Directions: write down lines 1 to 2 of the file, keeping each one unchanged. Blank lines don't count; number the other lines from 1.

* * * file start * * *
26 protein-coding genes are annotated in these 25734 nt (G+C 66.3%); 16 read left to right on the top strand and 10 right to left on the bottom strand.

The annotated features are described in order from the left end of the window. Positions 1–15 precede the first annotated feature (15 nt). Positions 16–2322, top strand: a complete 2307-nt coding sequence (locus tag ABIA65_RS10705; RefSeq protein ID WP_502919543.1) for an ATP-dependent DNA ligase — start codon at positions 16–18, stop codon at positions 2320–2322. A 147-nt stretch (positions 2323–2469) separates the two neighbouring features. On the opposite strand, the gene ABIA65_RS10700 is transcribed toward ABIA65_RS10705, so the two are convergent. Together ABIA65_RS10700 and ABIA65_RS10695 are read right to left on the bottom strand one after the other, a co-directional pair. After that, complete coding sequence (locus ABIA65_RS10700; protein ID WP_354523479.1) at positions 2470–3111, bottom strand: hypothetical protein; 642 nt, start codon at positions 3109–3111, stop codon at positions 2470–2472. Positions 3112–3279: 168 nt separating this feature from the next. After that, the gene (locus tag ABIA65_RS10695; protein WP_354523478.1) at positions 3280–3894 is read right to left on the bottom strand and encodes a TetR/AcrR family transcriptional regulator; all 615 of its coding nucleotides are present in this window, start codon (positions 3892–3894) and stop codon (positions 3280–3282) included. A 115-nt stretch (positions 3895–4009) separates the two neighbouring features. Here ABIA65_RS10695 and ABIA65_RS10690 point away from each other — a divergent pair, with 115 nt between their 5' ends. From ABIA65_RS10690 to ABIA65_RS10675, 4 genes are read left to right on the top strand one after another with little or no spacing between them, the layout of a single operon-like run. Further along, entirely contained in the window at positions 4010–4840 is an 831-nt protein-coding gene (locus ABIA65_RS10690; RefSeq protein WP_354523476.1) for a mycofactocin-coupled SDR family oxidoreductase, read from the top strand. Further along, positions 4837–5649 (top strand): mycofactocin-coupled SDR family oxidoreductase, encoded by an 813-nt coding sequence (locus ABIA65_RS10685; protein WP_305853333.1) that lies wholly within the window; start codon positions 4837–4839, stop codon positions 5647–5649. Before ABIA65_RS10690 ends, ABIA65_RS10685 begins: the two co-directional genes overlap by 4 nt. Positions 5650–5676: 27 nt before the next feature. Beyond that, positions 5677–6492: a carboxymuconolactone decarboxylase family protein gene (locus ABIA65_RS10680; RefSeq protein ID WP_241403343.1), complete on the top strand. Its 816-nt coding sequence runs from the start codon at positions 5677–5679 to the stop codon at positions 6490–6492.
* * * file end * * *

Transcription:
26 protein-coding genes are annotated in these 25734 nt (G+C 66.3%); 16 read left to right on the top strand and 10 right to left on the bottom strand.

The annotated features are described in order from the left end of the window. Positions 1–15 precede the first annotated feature (15 nt). Positions 16–2322, top strand: a complete 2307-nt coding sequence (locus tag ABIA65_RS10705; RefSeq protein ID WP_502919543.1) for an ATP-dependent DNA ligase — start codon at positions 16–18, stop codon at positions 2320–2322. A 147-nt stretch (positions 2323–2469) separates the two neighbouring features. On the opposite strand, the gene ABIA65_RS10700 is transcribed toward ABIA65_RS10705, so the two are convergent. Together ABIA65_RS10700 and ABIA65_RS10695 are read right to left on the bottom strand one after the other, a co-directional pair. After that, complete coding sequence (locus ABIA65_RS10700; protein ID WP_354523479.1) at positions 2470–3111, bottom strand: hypothetical protein; 642 nt, start codon at positions 3109–3111, stop codon at positions 2470–2472. Positions 3112–3279: 168 nt separating this feature from the next. After that, the gene (locus tag ABIA65_RS10695; protein WP_354523478.1) at positions 3280–3894 is read right to left on the bottom strand and encodes a TetR/AcrR family transcriptional regulator; all 615 of its coding nucleotides are present in this window, start codon (positions 3892–3894) and stop codon (positions 3280–3282) included. A 115-nt stretch (positions 3895–4009) separates the two neighbouring features. Here ABIA65_RS10695 and ABIA65_RS10690 point away from each other — a divergent pair, with 115 nt between their 5' ends. From ABIA65_RS10690 to ABIA65_RS10675, 4 genes are read left to right on the top strand one after another with little or no spacing between them, the layout of a single operon-like run. Further along, entirely contained in the window at positions 4010–4840 is an 831-nt protein-coding gene (locus ABIA65_RS10690; RefSeq protein WP_354523476.1) for a mycofactocin-coupled SDR family oxidoreductase, read from the top strand. Further along, positions 4837–5649 (top strand): mycofactocin-coupled SDR family oxidoreductase, encoded by an 813-nt coding sequence (locus ABIA65_RS10685; protein WP_305853333.1) that lies wholly within the window; start codon positions 4837–4839, stop codon positions 5647–5649. Before ABIA65_RS10690 ends, ABIA65_RS10685 begins: the two co-directional genes overlap by 4 nt. Positions 5650–5676: 27 nt before the next feature. Beyond that, positions 5677–6492: a carboxymuconolactone decarboxylase family protein gene (locus ABIA65_RS10680; RefSeq protein ID WP_241403343.1), complete on the top strand. Its 816-nt coding sequence runs from the start codon at positions 5677–5679 to the stop codon at positions 6490–6492.